PATTERSON — Bonds sold in 2009 to raise $16 million for Patterson Joint Unified School District building projects will cost property owners $120 million by the time they're paid off in 2049. That's 7½ times the amount borrowed.
But dive deeper and a bad deal for taxpayers gets even worse. A tiny piece of the total Patterson package, $77,500 the last issue to be paid off in March of 2049 will cost taxpayers $8.16 million. That's $1.05 for every penny borrowed, more than a 100-to-1 cost ratio.
The high-cost Patterson bonds caught the eye of state bond reform advocates. Alicia Minyen, a certified public accountant and member of the board of directors of the California League of Bond Oversight Committees, said the Patterson package has elements that fall among the worst of the worst in school bonds.
She said such problems exist because of a system that largely skirts meaningful oversight. She wants to see reforms like one being debated in Sacramento.
Assembly Bill 182 would limit school bonds such as the Patterson issue that delay payment, dramatically escalating costs. It would prohibit so-called capital appreciation bonds from costing more than four times the principal borrowed or stretching longer than 25 years. The bill is waiting to be heard by the state Senate Education Committee.
And what bang did Patterson parcel owners get for all those bucks? Not as much as one might expect from $16 million, because only a third of it went to building projects.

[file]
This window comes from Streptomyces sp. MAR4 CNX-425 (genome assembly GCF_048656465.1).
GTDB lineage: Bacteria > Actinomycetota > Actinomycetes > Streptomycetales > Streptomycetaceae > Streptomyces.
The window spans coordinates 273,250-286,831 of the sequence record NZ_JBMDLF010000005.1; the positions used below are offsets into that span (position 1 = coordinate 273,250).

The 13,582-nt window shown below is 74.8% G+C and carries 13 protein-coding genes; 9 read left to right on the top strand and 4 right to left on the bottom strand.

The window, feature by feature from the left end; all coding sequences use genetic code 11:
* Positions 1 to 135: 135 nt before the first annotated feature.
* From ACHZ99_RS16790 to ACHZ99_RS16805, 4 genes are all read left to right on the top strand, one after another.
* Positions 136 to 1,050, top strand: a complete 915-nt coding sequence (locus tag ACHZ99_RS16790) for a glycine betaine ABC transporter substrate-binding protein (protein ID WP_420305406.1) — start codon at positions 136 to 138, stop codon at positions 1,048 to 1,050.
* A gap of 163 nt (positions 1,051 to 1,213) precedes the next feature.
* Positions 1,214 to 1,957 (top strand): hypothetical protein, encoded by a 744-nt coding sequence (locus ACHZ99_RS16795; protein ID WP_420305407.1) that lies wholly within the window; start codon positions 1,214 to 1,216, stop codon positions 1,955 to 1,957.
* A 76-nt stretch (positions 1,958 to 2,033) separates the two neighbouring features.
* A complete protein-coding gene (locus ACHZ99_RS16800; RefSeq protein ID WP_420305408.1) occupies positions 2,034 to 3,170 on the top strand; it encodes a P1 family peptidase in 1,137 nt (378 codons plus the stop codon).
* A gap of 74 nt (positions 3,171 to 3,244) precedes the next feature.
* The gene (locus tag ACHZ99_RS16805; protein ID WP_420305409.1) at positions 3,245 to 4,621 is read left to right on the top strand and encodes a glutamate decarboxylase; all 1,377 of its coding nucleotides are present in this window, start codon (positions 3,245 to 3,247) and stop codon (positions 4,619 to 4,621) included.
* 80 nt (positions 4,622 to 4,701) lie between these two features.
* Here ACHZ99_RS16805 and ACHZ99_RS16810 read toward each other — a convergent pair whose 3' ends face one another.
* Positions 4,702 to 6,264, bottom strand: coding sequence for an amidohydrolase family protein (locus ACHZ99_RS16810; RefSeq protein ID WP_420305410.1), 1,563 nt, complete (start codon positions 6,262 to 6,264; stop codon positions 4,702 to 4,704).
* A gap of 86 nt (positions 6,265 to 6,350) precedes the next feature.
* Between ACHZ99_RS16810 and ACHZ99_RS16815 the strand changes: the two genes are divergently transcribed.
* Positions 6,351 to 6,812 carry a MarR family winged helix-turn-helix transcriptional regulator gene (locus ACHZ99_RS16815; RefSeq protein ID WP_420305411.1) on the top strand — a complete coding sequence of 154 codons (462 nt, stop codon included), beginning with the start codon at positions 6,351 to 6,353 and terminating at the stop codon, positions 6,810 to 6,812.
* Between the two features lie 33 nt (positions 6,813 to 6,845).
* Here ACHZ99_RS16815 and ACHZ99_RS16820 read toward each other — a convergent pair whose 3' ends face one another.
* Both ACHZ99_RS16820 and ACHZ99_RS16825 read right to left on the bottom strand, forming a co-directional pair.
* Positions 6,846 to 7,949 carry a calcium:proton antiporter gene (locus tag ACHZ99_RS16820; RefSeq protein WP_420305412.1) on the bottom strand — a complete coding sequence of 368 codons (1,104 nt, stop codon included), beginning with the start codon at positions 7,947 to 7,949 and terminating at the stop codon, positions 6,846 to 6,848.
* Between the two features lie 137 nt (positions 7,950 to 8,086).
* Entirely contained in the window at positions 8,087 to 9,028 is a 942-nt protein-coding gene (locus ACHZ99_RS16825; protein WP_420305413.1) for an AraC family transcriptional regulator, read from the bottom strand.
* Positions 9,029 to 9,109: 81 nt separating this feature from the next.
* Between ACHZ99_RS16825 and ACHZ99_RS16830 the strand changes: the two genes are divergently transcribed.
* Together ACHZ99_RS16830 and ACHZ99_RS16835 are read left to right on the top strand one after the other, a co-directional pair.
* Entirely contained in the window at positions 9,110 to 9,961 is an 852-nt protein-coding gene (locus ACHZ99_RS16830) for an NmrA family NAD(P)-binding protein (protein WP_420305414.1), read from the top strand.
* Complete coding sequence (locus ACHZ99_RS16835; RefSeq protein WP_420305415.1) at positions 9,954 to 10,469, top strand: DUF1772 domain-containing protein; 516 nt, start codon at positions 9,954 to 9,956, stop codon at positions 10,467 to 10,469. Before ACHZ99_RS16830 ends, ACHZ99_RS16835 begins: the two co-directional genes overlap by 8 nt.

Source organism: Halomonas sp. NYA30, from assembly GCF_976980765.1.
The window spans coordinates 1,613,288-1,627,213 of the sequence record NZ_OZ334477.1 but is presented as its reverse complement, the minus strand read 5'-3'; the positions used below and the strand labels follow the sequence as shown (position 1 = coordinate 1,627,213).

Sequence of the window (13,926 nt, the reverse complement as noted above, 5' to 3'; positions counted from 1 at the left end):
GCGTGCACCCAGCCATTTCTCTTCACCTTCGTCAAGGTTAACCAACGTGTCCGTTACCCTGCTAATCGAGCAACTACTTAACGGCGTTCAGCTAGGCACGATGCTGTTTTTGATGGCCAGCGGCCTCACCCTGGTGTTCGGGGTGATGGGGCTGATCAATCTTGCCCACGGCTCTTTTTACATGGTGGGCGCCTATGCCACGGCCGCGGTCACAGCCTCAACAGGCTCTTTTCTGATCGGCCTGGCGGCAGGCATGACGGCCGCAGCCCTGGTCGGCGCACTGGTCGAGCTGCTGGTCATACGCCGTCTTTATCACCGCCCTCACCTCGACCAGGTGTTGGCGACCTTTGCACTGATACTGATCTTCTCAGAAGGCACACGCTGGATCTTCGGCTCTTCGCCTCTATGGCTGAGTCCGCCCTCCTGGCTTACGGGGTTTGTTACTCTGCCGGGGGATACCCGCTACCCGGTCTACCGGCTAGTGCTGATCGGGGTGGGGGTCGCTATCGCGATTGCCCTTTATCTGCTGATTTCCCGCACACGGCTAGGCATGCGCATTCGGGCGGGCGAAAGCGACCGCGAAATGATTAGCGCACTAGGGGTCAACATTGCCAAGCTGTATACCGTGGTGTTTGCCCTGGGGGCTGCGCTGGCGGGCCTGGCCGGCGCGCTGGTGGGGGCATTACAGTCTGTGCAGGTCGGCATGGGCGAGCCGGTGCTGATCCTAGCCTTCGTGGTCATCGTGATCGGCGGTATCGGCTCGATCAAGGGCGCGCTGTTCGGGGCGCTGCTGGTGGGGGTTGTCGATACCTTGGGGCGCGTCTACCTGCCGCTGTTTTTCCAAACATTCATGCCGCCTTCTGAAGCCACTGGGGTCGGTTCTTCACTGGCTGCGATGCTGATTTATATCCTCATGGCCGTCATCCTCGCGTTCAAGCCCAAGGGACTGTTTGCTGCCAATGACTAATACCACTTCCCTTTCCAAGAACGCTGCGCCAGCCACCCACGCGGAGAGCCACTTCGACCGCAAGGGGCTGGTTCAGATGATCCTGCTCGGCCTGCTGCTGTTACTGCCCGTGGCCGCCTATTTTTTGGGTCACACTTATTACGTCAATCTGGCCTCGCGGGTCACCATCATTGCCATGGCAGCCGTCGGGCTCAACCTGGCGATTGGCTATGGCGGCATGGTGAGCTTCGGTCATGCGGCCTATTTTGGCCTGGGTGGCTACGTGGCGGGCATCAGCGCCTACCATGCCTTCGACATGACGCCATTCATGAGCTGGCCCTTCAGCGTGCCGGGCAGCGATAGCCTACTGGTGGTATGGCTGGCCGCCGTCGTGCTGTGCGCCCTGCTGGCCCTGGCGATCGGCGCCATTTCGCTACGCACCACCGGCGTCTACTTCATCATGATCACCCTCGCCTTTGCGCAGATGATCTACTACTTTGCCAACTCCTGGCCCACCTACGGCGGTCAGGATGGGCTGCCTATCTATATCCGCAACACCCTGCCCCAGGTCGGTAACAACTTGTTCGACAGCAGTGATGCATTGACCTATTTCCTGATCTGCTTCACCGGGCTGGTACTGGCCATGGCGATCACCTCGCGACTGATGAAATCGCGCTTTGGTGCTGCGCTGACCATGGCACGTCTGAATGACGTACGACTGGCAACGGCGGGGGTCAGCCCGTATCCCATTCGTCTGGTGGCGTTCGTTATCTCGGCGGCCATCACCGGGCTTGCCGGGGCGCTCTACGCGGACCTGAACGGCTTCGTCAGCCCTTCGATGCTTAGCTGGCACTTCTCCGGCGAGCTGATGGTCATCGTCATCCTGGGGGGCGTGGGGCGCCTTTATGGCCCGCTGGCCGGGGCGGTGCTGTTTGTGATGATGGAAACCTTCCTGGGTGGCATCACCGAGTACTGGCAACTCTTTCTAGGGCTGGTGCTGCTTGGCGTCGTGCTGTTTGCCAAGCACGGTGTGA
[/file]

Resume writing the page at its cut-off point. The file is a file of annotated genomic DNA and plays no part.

The bulk of it, $10.9 million, went to pay off prior loans the district took to build Walnut Grove school, according to documents for both sets of loans.
The 2007 loans, raised by issuing certificates of participation to investors, were for $12.1 million. Their total cost of $22.6 million was an obligation of the district general fund. But under the 2009 refinancing, the total cost increased from $22.6 million to $69 million, and property owners will pick up the tab, none of which can be refinanced.
Patterson Unified Superintendent Phil Alfano said he was not involved with the 2009 bond dealings he was head of human resources at the time but defended the purchase as necessary during a period of explosive growth in the district.
Alfano said state regulations and delays drove up the costs of building the school, while imposing deadlines that pushed the district to finish projects quickly.
His district chose a high payback over a high yearly cost, Alfano told The Bee this month. "The commitment was made to the community to keep their payments down. It's just like any payments you make over time. You stretch out your payments, your payments go down."